Hematuria

Hematuria is blood in the urine.

Two types of blood in the urine exist. Blood that can be seen in the urine is called gross hematuria. Blood that cannot be seen in the urine, except when examined with a microscope, is called microscopic hematuria.

Almost anyone, including children and teens, can have hematuria.

Factors that increase the chance a person will have hematuria include

  • a family history of kidney disease
  • an enlarged prostate, which typically occurs in men age 50 or older
  • urinary stone disease
  • certain medications including aspirin and other pain relievers, blood thinners, and antibiotics
  • strenuous exercise such as long-distance running
  • a recent bacterial or viral infection

 

Hematuria can be caused by menstruation, vigorous exercise, sexual activity, viral illness, trauma, or infection, such as a urinary tract infection (UTI).

More serious causes of hematuria include

  • cancer of the kidney or bladder
  • inflammation of the kidney, urethra, bladder, or prostate
  • polycystic kidney disease: an inherited disorder characterized by many grape-like clusters of fluid-filled cysts that make both kidneys larger over time, taking over and destroying working kidney tissue
  • blood clots
  • blood clotting disorders, such as hemophilia
  • sickle cell disease: an inherited disorder in which RBCs form an abnormal crescent shape, resulting in less oxygen delivered to the body’s tissues, clogging of small blood vessels, and disruption of healthy blood flow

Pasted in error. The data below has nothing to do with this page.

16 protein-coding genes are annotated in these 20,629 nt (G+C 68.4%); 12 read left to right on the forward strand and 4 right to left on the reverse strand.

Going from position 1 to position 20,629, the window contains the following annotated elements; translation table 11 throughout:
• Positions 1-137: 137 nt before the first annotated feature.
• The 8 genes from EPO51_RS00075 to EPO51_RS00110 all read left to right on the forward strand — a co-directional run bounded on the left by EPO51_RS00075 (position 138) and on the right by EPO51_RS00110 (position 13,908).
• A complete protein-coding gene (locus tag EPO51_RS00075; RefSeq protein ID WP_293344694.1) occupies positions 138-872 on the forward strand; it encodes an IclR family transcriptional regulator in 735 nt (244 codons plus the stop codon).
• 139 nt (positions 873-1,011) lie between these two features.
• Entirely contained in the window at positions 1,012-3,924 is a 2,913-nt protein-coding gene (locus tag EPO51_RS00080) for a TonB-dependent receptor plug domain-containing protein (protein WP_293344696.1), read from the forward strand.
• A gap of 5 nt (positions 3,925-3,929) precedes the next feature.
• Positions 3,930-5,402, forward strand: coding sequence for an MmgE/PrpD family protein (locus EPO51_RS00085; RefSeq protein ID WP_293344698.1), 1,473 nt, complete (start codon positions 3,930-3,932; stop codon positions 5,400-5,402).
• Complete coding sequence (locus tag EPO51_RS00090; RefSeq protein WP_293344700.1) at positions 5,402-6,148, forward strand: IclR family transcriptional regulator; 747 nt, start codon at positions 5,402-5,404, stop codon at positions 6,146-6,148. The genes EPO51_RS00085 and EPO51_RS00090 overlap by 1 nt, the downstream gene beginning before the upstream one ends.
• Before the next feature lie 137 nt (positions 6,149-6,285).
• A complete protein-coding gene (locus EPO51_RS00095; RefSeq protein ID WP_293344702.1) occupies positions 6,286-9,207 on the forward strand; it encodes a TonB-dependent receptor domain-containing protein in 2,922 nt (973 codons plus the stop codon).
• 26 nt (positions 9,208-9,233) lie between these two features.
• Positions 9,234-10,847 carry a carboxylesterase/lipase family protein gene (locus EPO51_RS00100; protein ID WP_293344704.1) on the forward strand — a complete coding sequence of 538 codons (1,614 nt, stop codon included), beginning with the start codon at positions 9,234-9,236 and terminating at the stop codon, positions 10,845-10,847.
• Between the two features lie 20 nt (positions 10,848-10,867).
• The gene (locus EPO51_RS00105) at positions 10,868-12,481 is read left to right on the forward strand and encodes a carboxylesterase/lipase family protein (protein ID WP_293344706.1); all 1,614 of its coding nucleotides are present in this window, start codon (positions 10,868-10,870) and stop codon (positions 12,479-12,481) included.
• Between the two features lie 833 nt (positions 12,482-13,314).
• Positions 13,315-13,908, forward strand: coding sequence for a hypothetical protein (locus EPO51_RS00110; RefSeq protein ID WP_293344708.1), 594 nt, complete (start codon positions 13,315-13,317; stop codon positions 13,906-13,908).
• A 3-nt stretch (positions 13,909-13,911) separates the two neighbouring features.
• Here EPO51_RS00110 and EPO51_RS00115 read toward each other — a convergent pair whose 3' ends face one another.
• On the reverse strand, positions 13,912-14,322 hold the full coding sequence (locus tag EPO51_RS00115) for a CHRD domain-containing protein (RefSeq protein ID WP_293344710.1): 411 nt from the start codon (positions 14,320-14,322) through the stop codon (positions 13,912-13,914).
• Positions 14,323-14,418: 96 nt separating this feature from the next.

Most people with microscopic hematuria do not have symptoms.

People with gross hematuria have urine that is pink, red, or cola-colored due to the presence of red blood cells (RBCs). Even a small amount of blood in the urine can cause urine to change color. In most cases, people with gross hematuria do not have other symptoms. However, people with gross hematuria that includes blood clots in the urine may have pain.

Hematuria is diagnosed with urinalysis, which is testing of a urine sample. 

The health care provider will take a thorough medical history. The health care provider may order one or more of the following tests:

  • Urinalysis. Further testing of the urine may be done to check for problems that can cause hematuria, such as infection, kidney disease, and cancer. 
  • Blood test. A blood test involves drawing blood at a health care provider’s office or commercial facility and sending the sample to a lab for analysis. A blood test can show the presence of high levels of creatinine, a waste product of normal muscle breakdown, which may indicate kidney disease.
  • Biopsy. A biopsy is a procedure that involves taking a piece of kidney tissue for examination with a microscope. The biopsyis performed by a health care provider in a hospital with light sedation and local anesthetic.The test helps diagnose the type of kidney disease causing hematuria.
  • Cystoscopy. Cystoscopy is a procedure that uses a tubelike instrument to look inside the urethra and bladder. Cystoscopy may be used to look for cancer cells in the bladder, particularly if cancer cells are found with urinalysis. 
  • Kidney imaging tests. Intravenous pyelogram (IVP) is an x ray of the urinary tract.  When a small mass is found with IVP, another imaging test, such as an ultrasound, CT scan, or magnetic resonance imaging (MRI), can be used to further study the mass. Imaging tests may show a tumor, a kidney or bladder stone, an enlarged prostate, or other blockage of the normal flow of urine.

 

Hematuria is treated by treating its underlying cause. If no serious condition is causing hematuria, no treatment is needed. Hematuria caused by a UTI is treated with antibiotics; urinalysis should be repeated 6 weeks after antibiotic treatment ends to be sure the infection has resolved.